As for what the older Gracie brothers know about street fighting, I don't doubt that they can handle themselves. They grew up in Rio and its rough there. But once again those techniques are not what is generally being imparted under BJJ in most schools. It is the competition form of the art that has swept the world and that has just as many problems for a "street" fighter as any other style might.

In the end it is about what you need to know for a given situation. If I went to the ground I would like to know a bit of grappling, especially reversals and escapes. But if I were in a multiple attacker situation I'd take Aikido over BJJ any day. We are way better on movement. Against an armed attacker I'd take Aikido or Aikijutsu as well although I suspect that there are BJJ guys who could handle this. But I wouldn't want to be shooting for that double leg takedown against a guy who could bury his knife in my back as I tried.

Last edited by George S. Ledyard : 05-14-2003 at 05:35 AM.

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Old 05-14-2003, 05:54 AM   #24
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Re: BJJ

Quote:
George S. Ledyard wrote:
In the end it is about what you need to know for a given situation. If I went to the ground I would like to know a bit of grappling, especially reversals and escapes. But if I were in a multiple attacker situation I'd take Aikido over BJJ any day. We are way better on movement. Against an armed attacker I'd take Aikido or Aikijutsu as well although I suspect that there are BJJ guys who could handle this. But I wouldn't want to be shooting for that double leg takedown against a guy who could bury his knife in my back as I tried.
Your quote, quoted me so ... as I just agreed with your post albeit on another thread. I think Paul and I were commenting on "there are no rules in Aikido" rather than the superiority of one art over the other. Like you, my primary stategy will be the Aikido ma ai in a confrontation - that offers the most flexibility. I guess it's not just us Aikido types that believe our own press.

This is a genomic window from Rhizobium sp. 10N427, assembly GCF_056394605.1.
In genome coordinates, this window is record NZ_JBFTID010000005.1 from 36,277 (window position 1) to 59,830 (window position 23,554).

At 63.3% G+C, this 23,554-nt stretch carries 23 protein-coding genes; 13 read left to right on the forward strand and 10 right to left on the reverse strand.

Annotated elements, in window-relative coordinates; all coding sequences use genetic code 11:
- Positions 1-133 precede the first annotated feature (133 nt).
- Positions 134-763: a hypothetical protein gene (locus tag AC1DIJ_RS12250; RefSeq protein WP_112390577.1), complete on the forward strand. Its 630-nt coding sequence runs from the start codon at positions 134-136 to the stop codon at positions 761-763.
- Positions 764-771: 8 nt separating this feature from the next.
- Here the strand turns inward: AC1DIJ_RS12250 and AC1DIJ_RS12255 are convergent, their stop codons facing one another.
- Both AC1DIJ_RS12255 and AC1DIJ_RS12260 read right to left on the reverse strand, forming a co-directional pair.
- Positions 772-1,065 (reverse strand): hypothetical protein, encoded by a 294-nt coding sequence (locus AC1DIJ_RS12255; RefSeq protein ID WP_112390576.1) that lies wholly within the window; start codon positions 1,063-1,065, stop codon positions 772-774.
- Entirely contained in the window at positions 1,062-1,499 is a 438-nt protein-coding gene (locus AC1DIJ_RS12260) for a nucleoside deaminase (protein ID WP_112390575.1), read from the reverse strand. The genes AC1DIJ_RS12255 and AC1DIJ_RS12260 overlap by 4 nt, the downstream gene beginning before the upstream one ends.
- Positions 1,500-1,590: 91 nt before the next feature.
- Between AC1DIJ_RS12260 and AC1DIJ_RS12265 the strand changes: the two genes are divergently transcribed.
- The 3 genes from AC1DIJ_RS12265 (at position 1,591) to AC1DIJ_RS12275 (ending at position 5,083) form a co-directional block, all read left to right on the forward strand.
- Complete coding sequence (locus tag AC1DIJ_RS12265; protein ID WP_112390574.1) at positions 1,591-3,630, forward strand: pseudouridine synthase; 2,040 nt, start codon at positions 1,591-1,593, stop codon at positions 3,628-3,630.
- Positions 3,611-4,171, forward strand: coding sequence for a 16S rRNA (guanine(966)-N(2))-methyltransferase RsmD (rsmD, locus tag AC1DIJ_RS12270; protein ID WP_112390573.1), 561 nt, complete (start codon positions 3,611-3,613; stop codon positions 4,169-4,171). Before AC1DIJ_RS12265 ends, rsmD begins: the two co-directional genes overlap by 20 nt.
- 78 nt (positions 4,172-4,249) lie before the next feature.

Peter Rehse Shodokan Aikido
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Old 05-14-2003, 06:07 AM   #25
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Peter,

Please don't put words in my mouth. I train budo to be safe and to keep my loved ones safe. This is the mentality I impress upon my students. I like the idea of training for 10,000 changes, no surprises. We have randori class every week. Many times with ukes attacking with concealed weapons (no, not an ankle holstered .38)

I wouldn't say Aikido is not a sport because it has no rules. I would be more inclined to state that Aikido is not a sport because their is no winner. Only the intent, character, and training of the persons involved to determine the outcome.

As for the term "rule". What I was getting at is that in sport arts they will say you cannot do this or that, because you will be disqualified. In Aikido, we will choose not to claw your partners' eyes out in the dojo, but, we will explore the possibility of doing so in a specific situation if the need arises. That is what I mean by no rules.

A police officer will train repeatedly and consistently on shooting an armed assailant. This same officer may never have to follow through on this training. But, he/she is prepared for the eventuality.

You stated:

"Budo, in its proper form, is a dangerous undertaking." I would argue that the current form of budo of the present is not so much dangerous as it should be embraced with a sincere, serious attitude.

Mike Ellefson